Date of Award


Document Type


Degree Name

Doctor of Philosophy (PhD)

Legacy Department

Mechanical Engineering

Committee Chair/Advisor

Huang, Yong

Committee Member

Pearson , L. Wilson

Committee Member

Kurfess , Thomas R.


Wireless sensing technologies have raised widespread interests in the applications for monitoring fast rotating or moving machinery structures in manufacturing environments. Over the past five years, a few wireless sensor systems have been implemented and proven to feasibly work under fast rotation conditions. However, few of these studies evaluated data transmission performance of the wireless communication systems. Although the manufacturing environments are known to be harsh for wireless communication, in many cases, an excellent data throughput is critical for such systems. Conventional statistical methods for studying wireless communication channels are not sufficient in this specific field.
This dissertation presents systematic experiments to understand and characterize the behavior of a 2.4 GHz band wireless channel between a fast rotating transmitter and a stationary data receiver. The experiments prove, in manufacturing machines, multipath propagation induced by metallic objects causes high power attenuation of radio signals during transmitter motion, and the consequence, low received signal power, is recognized as the major cause of transmission errors.
The dissertation proposes a deterministic packet error rate (PER) predictive model for rotating wireless measuring systems using IEEE 802.15.4 sensor radios. The model consists of three sub-models that predict power attenuation, bit error rate (BER), and PER in three stages for given specifications regarding environment, radio transmission, and rotation. The dissertation provides experimental validation of the sub-models and discusses their limitations and prediction errors. By either experiments or simulations, two data transmission protocols, automatic retransmission request (ARQ) method and online error avoidance algorithm, are proved efficient for a reliable wireless communication of such sensor radios.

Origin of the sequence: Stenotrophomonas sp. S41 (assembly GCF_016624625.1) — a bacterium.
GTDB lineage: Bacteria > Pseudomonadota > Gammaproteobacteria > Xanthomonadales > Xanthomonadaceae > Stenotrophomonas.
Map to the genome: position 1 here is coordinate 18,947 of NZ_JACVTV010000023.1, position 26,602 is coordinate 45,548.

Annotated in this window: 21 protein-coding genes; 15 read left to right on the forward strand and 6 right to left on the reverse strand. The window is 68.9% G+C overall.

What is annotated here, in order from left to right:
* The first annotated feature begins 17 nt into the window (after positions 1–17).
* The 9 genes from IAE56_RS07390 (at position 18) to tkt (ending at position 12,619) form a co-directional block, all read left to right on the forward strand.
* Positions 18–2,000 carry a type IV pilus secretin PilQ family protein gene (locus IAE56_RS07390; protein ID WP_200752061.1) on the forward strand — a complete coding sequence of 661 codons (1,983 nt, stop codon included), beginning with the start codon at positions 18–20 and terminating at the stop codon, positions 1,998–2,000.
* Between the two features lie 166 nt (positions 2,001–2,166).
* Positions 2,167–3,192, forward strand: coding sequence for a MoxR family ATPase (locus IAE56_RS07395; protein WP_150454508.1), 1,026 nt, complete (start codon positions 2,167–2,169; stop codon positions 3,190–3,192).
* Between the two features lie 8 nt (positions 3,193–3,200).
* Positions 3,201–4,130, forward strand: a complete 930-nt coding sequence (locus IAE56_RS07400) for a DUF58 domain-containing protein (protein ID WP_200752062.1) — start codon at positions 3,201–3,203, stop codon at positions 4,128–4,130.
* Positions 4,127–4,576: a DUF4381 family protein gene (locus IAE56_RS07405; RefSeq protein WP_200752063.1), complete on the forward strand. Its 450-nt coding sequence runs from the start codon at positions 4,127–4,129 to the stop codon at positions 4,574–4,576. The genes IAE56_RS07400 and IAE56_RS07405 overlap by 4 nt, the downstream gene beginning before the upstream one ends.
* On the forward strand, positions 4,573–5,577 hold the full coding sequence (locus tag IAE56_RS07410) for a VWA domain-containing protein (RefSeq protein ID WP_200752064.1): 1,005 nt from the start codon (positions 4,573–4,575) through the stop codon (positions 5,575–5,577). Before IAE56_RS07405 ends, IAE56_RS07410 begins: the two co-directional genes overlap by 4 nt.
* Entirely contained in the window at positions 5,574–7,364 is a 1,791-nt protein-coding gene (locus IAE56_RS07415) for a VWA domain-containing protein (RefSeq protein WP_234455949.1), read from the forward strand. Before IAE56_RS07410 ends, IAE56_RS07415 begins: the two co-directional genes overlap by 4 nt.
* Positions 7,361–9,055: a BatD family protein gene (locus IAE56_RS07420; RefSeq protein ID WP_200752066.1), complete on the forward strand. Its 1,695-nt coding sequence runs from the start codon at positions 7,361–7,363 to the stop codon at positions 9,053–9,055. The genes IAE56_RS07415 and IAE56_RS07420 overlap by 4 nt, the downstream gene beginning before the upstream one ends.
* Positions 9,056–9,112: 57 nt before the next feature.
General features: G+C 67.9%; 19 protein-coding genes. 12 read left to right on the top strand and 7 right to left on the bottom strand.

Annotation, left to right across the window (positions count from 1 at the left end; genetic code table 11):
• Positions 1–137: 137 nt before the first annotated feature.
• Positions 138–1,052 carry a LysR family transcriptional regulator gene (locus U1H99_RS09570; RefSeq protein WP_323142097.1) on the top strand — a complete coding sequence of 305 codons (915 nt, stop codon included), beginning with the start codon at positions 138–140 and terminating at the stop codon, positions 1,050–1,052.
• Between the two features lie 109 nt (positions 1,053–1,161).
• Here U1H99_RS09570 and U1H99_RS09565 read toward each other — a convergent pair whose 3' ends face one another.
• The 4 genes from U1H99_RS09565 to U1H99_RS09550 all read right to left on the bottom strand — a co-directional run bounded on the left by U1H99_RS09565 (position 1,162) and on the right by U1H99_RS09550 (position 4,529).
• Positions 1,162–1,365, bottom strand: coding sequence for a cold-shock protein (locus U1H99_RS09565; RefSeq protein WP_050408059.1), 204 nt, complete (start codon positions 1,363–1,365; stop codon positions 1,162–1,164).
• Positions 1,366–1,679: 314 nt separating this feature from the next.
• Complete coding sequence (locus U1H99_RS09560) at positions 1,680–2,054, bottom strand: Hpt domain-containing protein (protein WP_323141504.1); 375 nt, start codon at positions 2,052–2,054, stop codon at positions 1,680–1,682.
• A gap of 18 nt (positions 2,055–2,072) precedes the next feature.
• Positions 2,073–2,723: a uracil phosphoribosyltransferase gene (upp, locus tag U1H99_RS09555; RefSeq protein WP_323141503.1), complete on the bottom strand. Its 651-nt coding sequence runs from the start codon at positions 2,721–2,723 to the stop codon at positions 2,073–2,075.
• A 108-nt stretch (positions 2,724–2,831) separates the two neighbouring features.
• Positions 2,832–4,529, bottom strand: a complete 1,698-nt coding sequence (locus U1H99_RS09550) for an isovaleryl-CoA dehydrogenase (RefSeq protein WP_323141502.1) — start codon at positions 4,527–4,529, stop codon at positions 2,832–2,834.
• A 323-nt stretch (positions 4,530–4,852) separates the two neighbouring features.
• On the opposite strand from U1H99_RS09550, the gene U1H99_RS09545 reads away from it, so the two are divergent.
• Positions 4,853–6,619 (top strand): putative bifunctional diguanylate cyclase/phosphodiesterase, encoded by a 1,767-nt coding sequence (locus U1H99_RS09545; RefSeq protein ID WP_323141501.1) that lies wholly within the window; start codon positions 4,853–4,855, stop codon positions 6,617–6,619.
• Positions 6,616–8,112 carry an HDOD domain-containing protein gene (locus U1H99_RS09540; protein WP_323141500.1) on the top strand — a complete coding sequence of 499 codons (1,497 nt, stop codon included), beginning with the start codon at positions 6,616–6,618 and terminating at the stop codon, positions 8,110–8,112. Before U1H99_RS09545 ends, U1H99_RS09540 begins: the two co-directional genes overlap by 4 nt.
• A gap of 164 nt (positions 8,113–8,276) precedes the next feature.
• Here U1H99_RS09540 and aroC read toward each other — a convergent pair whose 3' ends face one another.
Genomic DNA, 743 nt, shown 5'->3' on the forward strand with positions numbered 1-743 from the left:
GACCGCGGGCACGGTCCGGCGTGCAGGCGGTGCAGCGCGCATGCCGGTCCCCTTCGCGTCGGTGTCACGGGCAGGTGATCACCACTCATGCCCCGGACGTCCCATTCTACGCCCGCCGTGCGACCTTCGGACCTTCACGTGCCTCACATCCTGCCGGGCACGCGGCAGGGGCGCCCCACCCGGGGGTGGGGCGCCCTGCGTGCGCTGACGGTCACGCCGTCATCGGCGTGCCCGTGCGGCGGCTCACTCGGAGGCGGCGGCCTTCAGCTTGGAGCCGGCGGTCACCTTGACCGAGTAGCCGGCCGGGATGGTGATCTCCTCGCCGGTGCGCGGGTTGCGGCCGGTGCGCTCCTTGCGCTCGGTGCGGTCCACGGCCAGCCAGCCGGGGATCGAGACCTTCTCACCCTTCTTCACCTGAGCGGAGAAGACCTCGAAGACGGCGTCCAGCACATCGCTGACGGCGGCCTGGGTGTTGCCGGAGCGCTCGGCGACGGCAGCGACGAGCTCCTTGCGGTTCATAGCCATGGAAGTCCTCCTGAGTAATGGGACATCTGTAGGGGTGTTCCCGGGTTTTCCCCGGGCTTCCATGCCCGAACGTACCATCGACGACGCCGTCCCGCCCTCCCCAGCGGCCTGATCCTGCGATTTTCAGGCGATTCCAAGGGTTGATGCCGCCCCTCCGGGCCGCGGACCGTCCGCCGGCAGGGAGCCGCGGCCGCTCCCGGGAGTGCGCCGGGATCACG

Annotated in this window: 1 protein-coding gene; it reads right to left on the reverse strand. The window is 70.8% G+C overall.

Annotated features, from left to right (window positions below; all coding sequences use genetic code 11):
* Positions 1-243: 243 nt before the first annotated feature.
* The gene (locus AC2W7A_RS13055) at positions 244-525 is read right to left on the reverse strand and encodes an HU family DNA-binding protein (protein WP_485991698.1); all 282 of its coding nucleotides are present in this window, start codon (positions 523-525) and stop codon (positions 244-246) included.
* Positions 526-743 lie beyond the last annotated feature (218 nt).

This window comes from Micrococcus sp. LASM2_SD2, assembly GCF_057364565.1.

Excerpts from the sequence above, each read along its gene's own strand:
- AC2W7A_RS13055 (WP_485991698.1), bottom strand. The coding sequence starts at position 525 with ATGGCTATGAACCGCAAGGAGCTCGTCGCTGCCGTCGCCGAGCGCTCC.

As the first effort to characterize and model such radio channels, the dissertation provides in-depth understandings of the channels' fast varying behavior, achieves prediction guidance for the channels' communication performance, and introduces prospective transmission protocols for performance enhancement.



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